Q. I don’t want to seem desperate, so how much is too much when it comes to sending emails with my work to potential companies or agents?
A. I always feel like there is a fine line between staying in touch and being a nuisance. I think that you need to begin by separating the type of follow-up that you are doing. That would be my advice to start; because there are people that you’re following up with that are unsolicited leads. For example, manufacturers that you’ve put on your lead list and you’re sending them something and are looking for a reaction. If you are sending new art and designs on a quarterly basis, I’d give them a call and send an email (a few times), but if you don’t ever get a response, you may want to try other ways to get a reaction. It may mean continuing to send those quarterly mailings, or designing something specific for them and sending it via overnight mail.
But if you are following up with someone you met at, for example, Surtex or the Licensing Show, then it’s different. If that person said to you, “Please send me your designs right away and let’s talk later in July,” you would want to respect their request. Then if they don’t respond to you, after you have followed their instructions, just remind them nicely in another email or phone message. You’re just trying to move things forward. So clearly, I would pursue this type of lead more often and not give up!
Another thing to consider is: you can’t predict what happens in life. You really have no idea if they’re traveling, something bad has happened, they just got busy or overwhelmed, strategies changed, or maybe they have lost their job or took a new job. You just never know. All you can do is call every other week and try to change your message a bit each time.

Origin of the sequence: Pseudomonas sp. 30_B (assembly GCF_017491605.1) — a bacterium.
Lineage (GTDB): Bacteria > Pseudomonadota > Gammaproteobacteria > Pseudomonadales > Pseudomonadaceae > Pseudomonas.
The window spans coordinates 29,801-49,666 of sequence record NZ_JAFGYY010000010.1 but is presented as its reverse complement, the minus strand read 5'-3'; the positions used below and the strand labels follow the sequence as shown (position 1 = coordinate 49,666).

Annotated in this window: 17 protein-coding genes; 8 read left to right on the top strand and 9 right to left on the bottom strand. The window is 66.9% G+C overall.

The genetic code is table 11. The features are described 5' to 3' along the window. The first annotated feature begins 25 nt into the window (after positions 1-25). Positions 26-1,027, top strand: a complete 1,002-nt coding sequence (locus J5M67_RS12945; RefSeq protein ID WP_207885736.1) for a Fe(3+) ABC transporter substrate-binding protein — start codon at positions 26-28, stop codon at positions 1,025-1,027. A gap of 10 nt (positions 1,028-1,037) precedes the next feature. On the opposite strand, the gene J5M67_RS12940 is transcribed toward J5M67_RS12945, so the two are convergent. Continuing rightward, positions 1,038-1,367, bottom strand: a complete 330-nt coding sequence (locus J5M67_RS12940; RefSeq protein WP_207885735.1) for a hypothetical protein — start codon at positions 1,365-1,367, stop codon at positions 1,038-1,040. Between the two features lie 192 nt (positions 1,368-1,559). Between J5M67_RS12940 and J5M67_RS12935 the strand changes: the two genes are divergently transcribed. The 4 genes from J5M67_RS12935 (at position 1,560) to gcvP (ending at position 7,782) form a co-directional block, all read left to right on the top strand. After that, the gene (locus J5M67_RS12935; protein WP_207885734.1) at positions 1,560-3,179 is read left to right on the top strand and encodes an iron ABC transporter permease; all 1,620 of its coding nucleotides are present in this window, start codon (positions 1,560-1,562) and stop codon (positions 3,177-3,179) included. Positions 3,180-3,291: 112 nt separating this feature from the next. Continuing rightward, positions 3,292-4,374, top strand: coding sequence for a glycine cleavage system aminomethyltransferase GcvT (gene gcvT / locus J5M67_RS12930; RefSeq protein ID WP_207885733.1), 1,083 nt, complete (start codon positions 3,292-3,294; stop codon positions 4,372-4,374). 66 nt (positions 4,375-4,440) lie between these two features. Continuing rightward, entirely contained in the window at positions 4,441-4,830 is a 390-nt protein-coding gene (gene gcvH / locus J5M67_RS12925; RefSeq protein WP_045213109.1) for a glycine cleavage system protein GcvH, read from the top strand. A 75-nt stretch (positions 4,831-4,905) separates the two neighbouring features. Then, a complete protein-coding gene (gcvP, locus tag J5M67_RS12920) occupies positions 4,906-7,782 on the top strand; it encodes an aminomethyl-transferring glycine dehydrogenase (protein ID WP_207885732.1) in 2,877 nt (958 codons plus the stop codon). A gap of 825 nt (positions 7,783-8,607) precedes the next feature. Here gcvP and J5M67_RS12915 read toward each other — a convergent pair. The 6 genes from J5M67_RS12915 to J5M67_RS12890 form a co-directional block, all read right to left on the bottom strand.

You need to do things that will keep you motivated and try not to feel like a bother. Remember, it’s their job to look at all the fantastic art and characters out there in the world and to choose what they believe will help increase the sales of their products. If you don’t have a track record of sales, try to think of ways to counter that. Why do you believe your art will sell their product? What results (fan base, P.O.D. sales or other examples) can you show to convince them to take a chance on you?
So, call someone back a little less when you’re following up on an unsolicited mailing, email or call. But if you went the extra mile and created something just for them, then by all means you deserve a response one way or the other. Once, a phone call. Next, an email. Another phone call; then give it a breather. Then another phone call, do a mailing, send them an article that relates to their business, or a hand written note. These are just some different ways that you can keep going back to them. At some point they’re going to realize that you are very serious about getting to speak with them—and you can always make light of that.